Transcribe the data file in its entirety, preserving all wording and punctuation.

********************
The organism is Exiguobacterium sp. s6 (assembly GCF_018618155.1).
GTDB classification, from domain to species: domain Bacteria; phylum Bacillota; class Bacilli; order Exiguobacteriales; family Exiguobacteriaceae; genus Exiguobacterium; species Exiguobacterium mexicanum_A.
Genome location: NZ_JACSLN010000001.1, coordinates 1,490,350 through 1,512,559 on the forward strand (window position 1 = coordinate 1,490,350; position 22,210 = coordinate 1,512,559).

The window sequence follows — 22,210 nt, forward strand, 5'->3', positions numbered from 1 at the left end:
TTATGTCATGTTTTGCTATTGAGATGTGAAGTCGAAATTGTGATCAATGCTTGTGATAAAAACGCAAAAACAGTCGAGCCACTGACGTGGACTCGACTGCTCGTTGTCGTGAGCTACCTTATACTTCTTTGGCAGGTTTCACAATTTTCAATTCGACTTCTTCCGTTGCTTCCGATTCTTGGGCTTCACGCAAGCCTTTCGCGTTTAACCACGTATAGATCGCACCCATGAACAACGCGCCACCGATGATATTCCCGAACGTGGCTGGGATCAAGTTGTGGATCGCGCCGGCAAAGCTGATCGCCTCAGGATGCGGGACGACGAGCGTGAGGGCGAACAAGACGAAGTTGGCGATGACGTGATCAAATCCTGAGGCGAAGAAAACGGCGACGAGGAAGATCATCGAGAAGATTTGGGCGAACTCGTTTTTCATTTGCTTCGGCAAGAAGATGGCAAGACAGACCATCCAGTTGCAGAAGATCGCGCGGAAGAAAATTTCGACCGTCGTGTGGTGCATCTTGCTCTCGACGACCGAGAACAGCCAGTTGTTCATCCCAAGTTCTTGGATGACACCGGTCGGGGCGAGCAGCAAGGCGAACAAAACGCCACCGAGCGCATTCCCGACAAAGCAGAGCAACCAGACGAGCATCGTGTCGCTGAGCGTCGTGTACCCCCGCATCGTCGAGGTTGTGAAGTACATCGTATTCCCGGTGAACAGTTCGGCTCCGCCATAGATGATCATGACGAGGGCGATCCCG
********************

The organism is Exiguobacterium sp. s6 (assembly GCF_018618155.1).
GTDB classification, from domain to species: domain Bacteria; phylum Bacillota; class Bacilli; order Exiguobacteriales; family Exiguobacteriaceae; genus Exiguobacterium; species Exiguobacterium mexicanum_A.
Genome location: NZ_JACSLN010000001.1, coordinates 1,490,350 through 1,512,559 on the forward strand (window position 1 = coordinate 1,490,350; position 22,210 = coordinate 1,512,559).

The window sequence follows — 22,210 nt, forward strand, 5'->3', positions numbered from 1 at the left end:
TTATGTCATGTTTTGCTATTGAGATGTGAAGTCGAAATTGTGATCAATGCTTGTGATAAAAACGCAAAAACAGTCGAGCCACTGACGTGGACTCGACTGCTCGTTGTCGTGAGCTACCTTATACTTCTTTGGCAGGTTTCACAATTTTCAATTCGACTTCTTCCGTTGCTTCCGATTCTTGGGCTTCACGCAAGCCTTTCGCGTTTAACCACGTATAGATCGCACCCATGAACAACGCGCCACCGATGATATTCCCGAACGTGGCTGGGATCAAGTTGTGGATCGCGCCGGCAAAGCTGATCGCCTCAGGATGCGGGACGACGAGCGTGAGGGCGAACAAGACGAAGTTGGCGATGACGTGATCAAATCCTGAGGCGAAGAAAACGGCGACGAGGAAGATCATCGAGAAGATTTGGGCGAACTCGTTTTTCATTTGCTTCGGCAAGAAGATGGCAAGACAGACCATCCAGTTGCAGAAGATCGCGCGGAAGAAAATTTCGACCGTCGTGTGGTGCATCTTGCTCTCGACGACCGAGAACAGCCAGTTGTTCATCCCAAGTTCTTGGATGACACCGGTCGGGGCGAGCAGCAAGGCGAACAAAACGCCACCGAGCGCATTCCCGACAAAGCAGAGCAACCAGACGAGCATCGTGTCGCTGAGCGTCGTGTACCCCCGCATCGTCGAGGTTGTGAAGTACATCGTATTCCCGGTGAACAGTTCGGCTCCGCCATAGATGATCATGACGAGGGCGATCCCG